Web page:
Many of us are parents. We’re painfully familiar with the soccer mom routine. Rushing from errand to errand, sport to sport, store to store.
And getting babies and toddlers in and out of car seats can take a long time! Even loving and well-meaning parents might feel compelled to leave their precious ones strapped in the car seat in a locked car (especially if they’re asleep) and “run in and out of the grocery store for a quick two minutes.” But if it’s hot outside, even warm, that two-minute trip could turn deadly fast. And in the first seven months of 2016, it did for 19 children across the U.S – two in North Carolina.
The stories are beyond heartbreaking.
Recent Hot Car Deaths in North Carolina
Earlier this week a three-year-little girl was spotted unresponsive in a locked van in Durham. Efforts to revive her failed.
In May, an eight-month-old baby was found dead in the backseat of his mother’s car in Wilmington. WWAY Wilmington reported that when the mother went to the day-care center to pick him up, she realized she had never dropped off her child, but instead left him inside the car all day – in 86-degree heat.
How Hot Is Too Hot?
Those stories might lead you to believe it’s only extreme circumstances, like accidentally leaving the child in there all day, or high-temperature levels, that could turn deadly, but that’s not true.
A car can heat up 19 degrees every 10 minutes, according to a report by the Today Show. One heat-related death of a 13-month-old child occurred on a 52-degree day!
There are ways to prevent these tragedies. Here are some of them.
7 Ways You Can Help Prevent Deaths in Overheated Cars
- When debating whether or not to make that quick run into the store or office, a rule of thumb is: When in doubt, DON’T. No errand in the world is worth losing a life.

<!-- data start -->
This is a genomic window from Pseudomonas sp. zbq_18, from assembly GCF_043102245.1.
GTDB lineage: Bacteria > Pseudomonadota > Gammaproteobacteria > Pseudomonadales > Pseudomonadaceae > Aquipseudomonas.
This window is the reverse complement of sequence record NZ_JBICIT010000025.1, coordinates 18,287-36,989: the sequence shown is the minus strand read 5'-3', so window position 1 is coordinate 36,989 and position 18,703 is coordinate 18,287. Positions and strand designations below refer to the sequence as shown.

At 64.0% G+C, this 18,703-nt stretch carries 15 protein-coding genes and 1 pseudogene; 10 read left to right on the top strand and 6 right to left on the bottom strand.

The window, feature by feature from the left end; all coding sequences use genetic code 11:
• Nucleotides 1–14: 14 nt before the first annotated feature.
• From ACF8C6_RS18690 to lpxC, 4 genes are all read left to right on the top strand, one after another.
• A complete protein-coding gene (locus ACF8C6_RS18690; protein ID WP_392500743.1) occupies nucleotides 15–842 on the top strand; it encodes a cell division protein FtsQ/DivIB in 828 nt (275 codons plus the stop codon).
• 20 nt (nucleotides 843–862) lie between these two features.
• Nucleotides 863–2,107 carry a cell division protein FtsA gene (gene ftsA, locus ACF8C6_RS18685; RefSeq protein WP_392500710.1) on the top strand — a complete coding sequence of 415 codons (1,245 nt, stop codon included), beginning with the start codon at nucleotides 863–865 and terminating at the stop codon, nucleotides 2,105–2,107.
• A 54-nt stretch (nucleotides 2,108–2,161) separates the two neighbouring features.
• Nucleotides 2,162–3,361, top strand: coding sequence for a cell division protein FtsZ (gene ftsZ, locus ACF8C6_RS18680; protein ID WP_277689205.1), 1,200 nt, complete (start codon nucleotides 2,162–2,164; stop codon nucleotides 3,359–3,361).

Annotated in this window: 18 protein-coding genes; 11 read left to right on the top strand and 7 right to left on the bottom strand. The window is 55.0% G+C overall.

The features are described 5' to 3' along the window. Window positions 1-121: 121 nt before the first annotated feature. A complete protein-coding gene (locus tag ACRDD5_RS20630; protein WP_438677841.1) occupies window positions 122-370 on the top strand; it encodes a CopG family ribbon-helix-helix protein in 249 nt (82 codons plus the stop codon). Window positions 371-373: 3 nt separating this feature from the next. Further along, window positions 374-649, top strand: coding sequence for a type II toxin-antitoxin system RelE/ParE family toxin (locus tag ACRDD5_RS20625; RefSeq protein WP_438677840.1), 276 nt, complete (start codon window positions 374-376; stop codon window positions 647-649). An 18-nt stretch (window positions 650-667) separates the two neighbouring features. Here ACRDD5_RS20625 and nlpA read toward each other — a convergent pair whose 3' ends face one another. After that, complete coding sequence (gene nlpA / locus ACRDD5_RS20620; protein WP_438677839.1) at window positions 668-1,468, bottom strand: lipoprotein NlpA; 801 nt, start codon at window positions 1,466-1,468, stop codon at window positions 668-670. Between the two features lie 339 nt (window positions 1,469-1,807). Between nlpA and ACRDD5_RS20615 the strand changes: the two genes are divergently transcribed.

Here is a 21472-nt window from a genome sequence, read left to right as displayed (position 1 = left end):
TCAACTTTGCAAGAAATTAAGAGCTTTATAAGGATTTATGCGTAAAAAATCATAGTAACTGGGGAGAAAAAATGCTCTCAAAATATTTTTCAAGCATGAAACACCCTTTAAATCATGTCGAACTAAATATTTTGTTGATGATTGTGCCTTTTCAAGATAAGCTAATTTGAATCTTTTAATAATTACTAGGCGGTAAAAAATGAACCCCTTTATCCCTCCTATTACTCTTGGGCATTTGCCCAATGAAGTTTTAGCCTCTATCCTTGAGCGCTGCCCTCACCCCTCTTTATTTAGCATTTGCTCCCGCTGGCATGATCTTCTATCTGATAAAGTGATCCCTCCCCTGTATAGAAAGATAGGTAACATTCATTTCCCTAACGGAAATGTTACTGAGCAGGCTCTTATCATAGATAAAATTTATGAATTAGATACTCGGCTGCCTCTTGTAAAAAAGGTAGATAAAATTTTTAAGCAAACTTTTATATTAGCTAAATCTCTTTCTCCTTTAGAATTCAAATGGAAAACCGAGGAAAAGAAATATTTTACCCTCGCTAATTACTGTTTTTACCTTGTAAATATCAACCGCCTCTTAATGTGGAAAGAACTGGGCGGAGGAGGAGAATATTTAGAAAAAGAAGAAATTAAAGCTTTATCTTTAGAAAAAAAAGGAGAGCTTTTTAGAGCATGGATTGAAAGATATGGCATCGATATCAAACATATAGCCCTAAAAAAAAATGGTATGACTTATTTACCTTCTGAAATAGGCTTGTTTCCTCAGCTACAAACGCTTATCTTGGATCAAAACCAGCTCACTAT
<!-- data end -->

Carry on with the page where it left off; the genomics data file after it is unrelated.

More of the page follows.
- Make a consistent effort to check your car when you get out. You never want to “forget” your child.
- Place an essential item such as a wallet, phone, badge, or even one of your shoes near the child when you enter your car. This could help you remember. Or if you do happen to forget, hopefully you will return for your belongings and discover the child.
- Leave your child at home if you can. Run errands and then return to pick up your child afterward.
- Make a schedule for your day, so you are not in any hurry and can make direct trips without stops.
- Lock the car at home and keep the keys out of reach so curious little ones don’t accidentally crawl in and get stuck there.
- If you see something, say something. Call 9-1-1 if you see a child – or an elderly man/woman, or a pet – locked in a car.
How to Rescue Someone From a Hot Car
Here is a very informative must-see video from Todays Show that shows exactly how to rescue a child (or a pet for that matter) out of a hot car. Spoiler alert. It’s not how you might think.
Signs of Heat Stroke
- Infants and toddlers are most at risk – 87%of children who have died in hot cars are under age three. And young children are likely to overheat almost twice as fast as adults. (The elderly are also at higher risk.)
- Heat stroke may occur when body temperature surpasses 104 degrees. Excessive brain temperature can cause such symptoms as:
- Hot dry skin that is flushed but not sweaty
- Loss of consciousness
- Rapid heart beat
- If the outside temperature is 90 degrees, temperatures inside a car can increase from 80 to 130 degrees in less than 10 to 15 minutes.
You Can Help Prevent Heat Stroke
We hope you learned as much as we did researching this blog. For more helpful tips on keeping your child safe in a car, please visit noheatstroke.org.